Euro-area industrial production unexpectedly declined in January as energy output dropped, underscoring the fragility of the currency bloc’s recovery from a record-long recession.
Factory output in the 18-nation euro zone slipped 0.2 percent from December, the European Union’s statistics office in Luxembourg said today. The median forecast in a Bloomberg News survey of 39 economists was for a 0.5 percent increase. From a year earlier, production rose 2.1 percent.
“The data confirms that the euro zone’s economic recovery remains slow and fragile with industrial production having declined in four out of the last five months,” said Duncan de Vries, an economist at Nibc Bank NV in The Hague, who forecast a 0.2 percent increase. “Hopefully the improved business surveys are a precursor for stronger real data, but at the same time everyone knows that we have been disappointed more than once in the past.”
While the euro-area economy has expanded for three straight quarters, the pace of growth hasn’t exceeded 0.3 percent. Unemployment remains near a record and inflation has been below the European Central Bank’s 2 percent ceiling for more than a year.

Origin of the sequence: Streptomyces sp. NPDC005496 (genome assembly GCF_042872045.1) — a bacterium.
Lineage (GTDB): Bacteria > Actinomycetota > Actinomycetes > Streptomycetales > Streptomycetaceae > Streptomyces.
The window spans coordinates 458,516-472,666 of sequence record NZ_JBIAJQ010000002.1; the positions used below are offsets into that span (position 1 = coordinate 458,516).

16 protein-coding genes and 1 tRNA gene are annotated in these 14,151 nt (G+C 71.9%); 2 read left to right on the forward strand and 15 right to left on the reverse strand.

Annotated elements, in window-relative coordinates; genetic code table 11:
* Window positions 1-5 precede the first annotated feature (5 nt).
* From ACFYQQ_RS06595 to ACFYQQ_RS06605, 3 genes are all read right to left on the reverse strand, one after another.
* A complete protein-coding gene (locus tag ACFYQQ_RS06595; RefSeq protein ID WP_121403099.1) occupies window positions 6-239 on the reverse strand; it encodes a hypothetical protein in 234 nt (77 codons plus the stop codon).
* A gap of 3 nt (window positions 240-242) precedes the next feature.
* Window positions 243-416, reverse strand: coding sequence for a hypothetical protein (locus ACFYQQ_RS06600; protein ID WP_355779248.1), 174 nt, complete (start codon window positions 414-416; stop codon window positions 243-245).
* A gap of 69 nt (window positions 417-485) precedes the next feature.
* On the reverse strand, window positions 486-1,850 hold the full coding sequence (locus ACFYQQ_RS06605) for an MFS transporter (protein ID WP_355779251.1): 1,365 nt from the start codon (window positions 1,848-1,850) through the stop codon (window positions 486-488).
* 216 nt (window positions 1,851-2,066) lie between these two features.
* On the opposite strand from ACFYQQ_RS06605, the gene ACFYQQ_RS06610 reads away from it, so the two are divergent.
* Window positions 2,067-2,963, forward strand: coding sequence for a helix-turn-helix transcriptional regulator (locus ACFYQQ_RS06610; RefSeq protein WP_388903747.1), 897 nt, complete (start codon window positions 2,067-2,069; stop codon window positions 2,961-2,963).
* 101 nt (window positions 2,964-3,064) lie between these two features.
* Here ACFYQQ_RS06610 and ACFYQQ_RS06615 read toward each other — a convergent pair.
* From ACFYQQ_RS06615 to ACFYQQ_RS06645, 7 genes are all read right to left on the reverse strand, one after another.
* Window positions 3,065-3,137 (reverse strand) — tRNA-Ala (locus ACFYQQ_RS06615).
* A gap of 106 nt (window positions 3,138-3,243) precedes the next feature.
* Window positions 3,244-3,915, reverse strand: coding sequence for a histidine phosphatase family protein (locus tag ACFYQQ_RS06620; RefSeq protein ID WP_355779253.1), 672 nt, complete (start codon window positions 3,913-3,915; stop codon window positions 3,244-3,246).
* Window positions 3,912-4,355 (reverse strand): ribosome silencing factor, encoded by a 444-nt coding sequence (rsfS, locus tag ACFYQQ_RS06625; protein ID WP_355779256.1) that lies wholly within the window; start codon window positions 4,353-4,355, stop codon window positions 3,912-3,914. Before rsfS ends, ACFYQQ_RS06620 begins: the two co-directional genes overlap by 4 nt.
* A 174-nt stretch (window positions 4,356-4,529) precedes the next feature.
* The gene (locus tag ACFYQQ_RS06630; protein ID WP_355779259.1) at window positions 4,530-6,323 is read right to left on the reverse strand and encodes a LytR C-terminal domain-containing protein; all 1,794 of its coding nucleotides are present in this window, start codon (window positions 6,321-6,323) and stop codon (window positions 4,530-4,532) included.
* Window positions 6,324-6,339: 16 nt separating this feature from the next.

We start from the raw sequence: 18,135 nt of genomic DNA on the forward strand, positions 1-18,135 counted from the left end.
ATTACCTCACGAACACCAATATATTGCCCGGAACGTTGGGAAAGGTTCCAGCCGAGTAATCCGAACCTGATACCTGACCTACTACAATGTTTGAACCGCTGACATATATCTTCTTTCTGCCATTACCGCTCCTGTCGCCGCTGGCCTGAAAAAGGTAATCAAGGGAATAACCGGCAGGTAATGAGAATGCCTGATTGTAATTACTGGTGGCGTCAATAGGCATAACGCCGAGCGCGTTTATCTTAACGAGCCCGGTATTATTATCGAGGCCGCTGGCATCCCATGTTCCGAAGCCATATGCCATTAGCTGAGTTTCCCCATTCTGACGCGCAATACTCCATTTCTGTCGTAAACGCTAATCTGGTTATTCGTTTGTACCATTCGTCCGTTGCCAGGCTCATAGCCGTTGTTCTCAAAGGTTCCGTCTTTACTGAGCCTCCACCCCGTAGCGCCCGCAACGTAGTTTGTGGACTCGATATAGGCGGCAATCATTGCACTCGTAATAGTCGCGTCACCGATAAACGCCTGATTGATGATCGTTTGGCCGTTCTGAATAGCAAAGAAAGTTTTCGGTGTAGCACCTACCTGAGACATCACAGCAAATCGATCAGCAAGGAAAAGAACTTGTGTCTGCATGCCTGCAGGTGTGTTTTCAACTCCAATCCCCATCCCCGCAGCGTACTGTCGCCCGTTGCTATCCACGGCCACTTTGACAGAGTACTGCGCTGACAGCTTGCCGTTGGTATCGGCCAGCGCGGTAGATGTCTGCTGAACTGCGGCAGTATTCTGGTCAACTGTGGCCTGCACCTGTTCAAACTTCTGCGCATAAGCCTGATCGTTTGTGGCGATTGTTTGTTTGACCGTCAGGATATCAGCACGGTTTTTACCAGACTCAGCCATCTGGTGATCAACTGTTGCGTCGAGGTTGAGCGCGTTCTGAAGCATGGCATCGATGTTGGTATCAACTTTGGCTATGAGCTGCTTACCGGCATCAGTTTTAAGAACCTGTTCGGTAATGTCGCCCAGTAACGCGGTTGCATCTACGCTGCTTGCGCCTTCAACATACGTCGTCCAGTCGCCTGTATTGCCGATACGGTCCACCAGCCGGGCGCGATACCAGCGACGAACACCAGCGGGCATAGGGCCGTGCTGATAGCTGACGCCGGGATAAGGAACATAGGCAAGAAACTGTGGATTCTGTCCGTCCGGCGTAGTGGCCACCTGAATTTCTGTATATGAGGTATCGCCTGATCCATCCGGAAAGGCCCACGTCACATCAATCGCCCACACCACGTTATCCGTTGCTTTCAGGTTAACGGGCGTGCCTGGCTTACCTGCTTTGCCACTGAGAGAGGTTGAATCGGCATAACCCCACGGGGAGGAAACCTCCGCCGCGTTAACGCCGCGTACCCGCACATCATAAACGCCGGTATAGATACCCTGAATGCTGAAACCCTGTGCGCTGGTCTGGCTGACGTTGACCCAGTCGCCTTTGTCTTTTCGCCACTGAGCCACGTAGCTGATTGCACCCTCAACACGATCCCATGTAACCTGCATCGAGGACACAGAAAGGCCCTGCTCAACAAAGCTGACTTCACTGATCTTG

“Looking ahead, manufacturers will be hoping that improved confidence in most euro-zone countries will encourage businesses to step up their spending on capital goods and component parts, and also encourage consumers to pick up their spending, particularly on durable goods,” said Howard Archer, an economist at IHS Global Insight in London.
The euro erased losses against the dollar after today’s report was published, trading at $1.3894 at 1:59 p.m. in Brussels, up 0.2 percent.
“The risks surrounding the economic outlook for the euro area continue to be on the downside,” ECB President Mario Draghi said on March 6 after the Frankfurt-based central bank left its main refinancing rate unchanged at a record low of 0.25 percent.
Energy production fell 2.5 percent for a second month in January and output of durable consumer goods declined 0.6 percent, today’s report showed.
Factory production in Germany, Europe’s largest economy, increased 0.4 percent after a 0.1 percent decline in December, Eurostat said. In France, output fell 0.3 percent, while it increased 1 percent in Italy.